When we started approaching people about this project, the question we kept hearing was “When is it going to be on the radio?”. Truth be told, we'd asked each other that same question a long time earlier, back when we first settled on writing an audio treatment of the story we'd sketched out. Performance, sound, no pictures. Radio, right?
That notion did not last long. We knew that radio (like any established medium) has a rich history, a dependable audience, and many other advantages besides. We also knew that it wasn’t right for us. It sounds odd when you're drawing on such an ancient and respected source, but The Odyssey, like any text distilled from an oral tradition, is not singular, sacrosanct or untouchable. In fact it is fundamentally conducive to being re-told in new ways. That's a big claim for us to make, and this article is an effort to substantiate it.
The Odyssey is a largely fictional sequel to a fictionalised re-telling of an historical event three thousand years distant from our own civilisation. Though by no means unchallenged in their assertions, the scientists Magnasco and Baikouzis, using astronomical events within the text, have believably dated the poem’s ten-year setting to 1188-1178 BCE.
Clues within the text tell us that the Odyssey we know was composed for oral re-telling around four centuries later, and not shackled to the written word until several centuries after that. Even to have deduced this much is somewhat remarkable. Fragments aside, our oldest extant sources date from the Middle Ages – almost two millennia after their verses were composed. Where then, in this fog of whispers, is the poet’s real intention? Where is the crystalline “first final draft”? Which words were Homer’s?
Pointing to the “earliest written copy” doesn’t mean much. For one thing, we don’t have it and we likely never will. And even if we did, it would be exactly that: a copy of a text that was originally composed for another medium. Peter Jackson’s award-winning screen adaptation of The Lord of the Rings may be meticulously faithful and arrestingly vivid, but could we credibly state that Jackson’s work is closer to the “truth” of the source than J. R. R. Tolkien’s own writing?
Whether by a single poet or a group, and no matter how it changed in its early life, The Odyssey was undoubtedly composed for the human voice. At a fundamental level, its meter and content are structured using repetition, redundancy and mnemonic devices. Most of the words are “spare”, so its entropy is low. This means that little mistakes or alterations, inevitably introduced with each re-telling, don’t change the meaning of the message being conveyed; the noise never exceeds the signal. From the ground up, The Odyssey is designed for storage in a raconteur’s brain. How, then, can it faithfully be reproduced in dead ink?
Perhaps we can be forgiven for worshipping sources based on an arbitrary measure of their transmission fidelity. After all, we live in the twilight of the Age of Print. Since the presses started rolling, humanity has been able to render its cultural history nearly immutable: when committing information to our collective memory, we no longer need to make the agonising choice between precision and volume. This is great for historians, whose profession requires them to find truth in the past, but artists only need a good story to tell, and they’ve been doing that since long before Gutenberg and Caxton made their mark.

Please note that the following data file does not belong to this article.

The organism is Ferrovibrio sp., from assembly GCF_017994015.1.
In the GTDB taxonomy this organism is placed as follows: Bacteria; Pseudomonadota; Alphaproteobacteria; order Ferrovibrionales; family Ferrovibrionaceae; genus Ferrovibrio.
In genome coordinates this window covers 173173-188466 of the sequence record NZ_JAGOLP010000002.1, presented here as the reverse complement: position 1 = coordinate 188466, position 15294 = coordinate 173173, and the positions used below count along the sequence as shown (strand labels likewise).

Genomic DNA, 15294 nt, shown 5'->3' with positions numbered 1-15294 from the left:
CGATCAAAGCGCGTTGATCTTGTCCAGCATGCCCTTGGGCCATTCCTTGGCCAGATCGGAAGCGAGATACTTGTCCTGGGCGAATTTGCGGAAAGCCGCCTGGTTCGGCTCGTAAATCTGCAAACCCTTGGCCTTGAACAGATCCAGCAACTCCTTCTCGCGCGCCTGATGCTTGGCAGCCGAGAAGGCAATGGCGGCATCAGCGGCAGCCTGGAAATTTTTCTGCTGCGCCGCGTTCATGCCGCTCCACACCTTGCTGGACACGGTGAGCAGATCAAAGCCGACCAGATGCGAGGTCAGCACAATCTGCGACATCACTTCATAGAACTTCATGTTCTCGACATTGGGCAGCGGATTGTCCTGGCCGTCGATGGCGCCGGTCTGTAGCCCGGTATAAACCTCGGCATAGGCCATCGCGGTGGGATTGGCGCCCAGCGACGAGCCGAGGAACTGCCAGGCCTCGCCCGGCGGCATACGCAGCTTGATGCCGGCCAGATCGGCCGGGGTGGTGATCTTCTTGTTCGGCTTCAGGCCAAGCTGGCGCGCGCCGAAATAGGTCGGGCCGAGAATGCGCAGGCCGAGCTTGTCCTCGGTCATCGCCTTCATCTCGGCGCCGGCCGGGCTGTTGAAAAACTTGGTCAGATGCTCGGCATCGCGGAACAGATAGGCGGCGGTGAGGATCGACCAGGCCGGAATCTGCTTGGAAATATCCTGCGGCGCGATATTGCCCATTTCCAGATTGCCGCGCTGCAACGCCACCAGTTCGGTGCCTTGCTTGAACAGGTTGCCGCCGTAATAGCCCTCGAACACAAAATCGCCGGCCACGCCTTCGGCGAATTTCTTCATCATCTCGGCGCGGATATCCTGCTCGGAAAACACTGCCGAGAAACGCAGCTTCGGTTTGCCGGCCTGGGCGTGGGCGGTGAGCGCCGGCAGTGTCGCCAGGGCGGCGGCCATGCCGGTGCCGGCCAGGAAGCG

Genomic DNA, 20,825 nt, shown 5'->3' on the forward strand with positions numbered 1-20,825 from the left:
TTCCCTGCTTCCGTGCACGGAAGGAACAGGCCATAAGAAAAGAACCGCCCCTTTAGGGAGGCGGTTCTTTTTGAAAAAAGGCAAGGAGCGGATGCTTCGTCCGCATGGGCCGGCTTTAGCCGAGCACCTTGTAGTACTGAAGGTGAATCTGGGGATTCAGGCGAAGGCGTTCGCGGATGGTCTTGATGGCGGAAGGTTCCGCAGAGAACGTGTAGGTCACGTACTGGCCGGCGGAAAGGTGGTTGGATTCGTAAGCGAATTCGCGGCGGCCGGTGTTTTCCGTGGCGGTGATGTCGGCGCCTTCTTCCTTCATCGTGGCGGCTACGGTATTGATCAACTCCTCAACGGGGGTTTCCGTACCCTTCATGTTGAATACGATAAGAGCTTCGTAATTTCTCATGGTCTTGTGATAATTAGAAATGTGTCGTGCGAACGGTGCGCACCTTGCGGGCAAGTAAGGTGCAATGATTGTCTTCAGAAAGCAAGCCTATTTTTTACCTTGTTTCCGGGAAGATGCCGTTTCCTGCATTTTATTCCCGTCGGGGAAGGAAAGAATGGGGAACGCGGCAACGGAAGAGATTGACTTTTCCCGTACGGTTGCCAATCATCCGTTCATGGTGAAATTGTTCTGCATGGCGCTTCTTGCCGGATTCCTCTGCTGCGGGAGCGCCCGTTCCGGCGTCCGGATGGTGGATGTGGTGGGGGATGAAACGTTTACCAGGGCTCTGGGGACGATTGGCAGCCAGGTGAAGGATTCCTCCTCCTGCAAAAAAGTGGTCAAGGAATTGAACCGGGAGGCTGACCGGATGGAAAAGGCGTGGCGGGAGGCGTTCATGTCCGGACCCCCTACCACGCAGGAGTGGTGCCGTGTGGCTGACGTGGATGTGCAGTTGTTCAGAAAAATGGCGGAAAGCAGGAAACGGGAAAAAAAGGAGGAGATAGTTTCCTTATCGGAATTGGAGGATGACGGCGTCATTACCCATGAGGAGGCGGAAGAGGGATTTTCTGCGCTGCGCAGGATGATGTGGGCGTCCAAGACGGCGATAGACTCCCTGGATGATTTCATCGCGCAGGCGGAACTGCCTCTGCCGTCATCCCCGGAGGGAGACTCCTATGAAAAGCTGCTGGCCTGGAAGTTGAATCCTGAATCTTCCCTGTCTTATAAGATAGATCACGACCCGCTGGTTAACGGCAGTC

However, to an artist, the advent of print gave a second advantage: it was easy but not too easy. Publishing required time, effort, money, and sometimes permission. Mass distribution was easy enough that the stable, sober written word could viably out-compete a volatile oral tradition, but such expense meant that a value-judgment was made before each reproduction: is this worth the work of printing it? It follows that unlike the audience for a spoken-word story, a reader of printed work knows, before alighting their eyes on the first sentence, that someone respects it. Literate society became a civilisation of many listeners and few speakers.
In the past ten years, this has begun to change. Thanks to the recent explosion of mass literacy and near-universal technology, it is now significantly easier to publish your diary online than to shout your thoughts from a soapbox. Writing has overtaken speech in its accessibility, flexibility and transmissibility. The effort to publish is now so trivial that any listener can not only consume art immediately, but can speak their reply in the same medium, and with the same authority. As a result, texts have begun to evolve even in the earliest stages of their distribution. The written word is no longer our unchanging font of authority; we are back to Chinese Whispers. Thomas Pettitt describes this shift as the closing of the Gutenberg Parenthesis.
Transmedia suits oral literature for this very reason. Where traditional media are monolithic and enclosed, transmedia deliberately fragments itself. Where they have a beginning and an end, transmedia begs you to skip to your favourite bit. Where they are presented as authoritative, finished products, transmedia thrives on being humble, unfinished, imperfect or in progress. Like any oral poem, a transmedia text is an alive and changing thing, aware of its own plasticity and without the need or desire to homogenise its audience’s experience. The Internet has been recognised for some time now as the ultimate engine for word-of-mouth distribution. Transmedia is a repurposing of print-age tools to tell word-of-mouth stories – and it’s worth remembering that word-of-mouth is where our story started.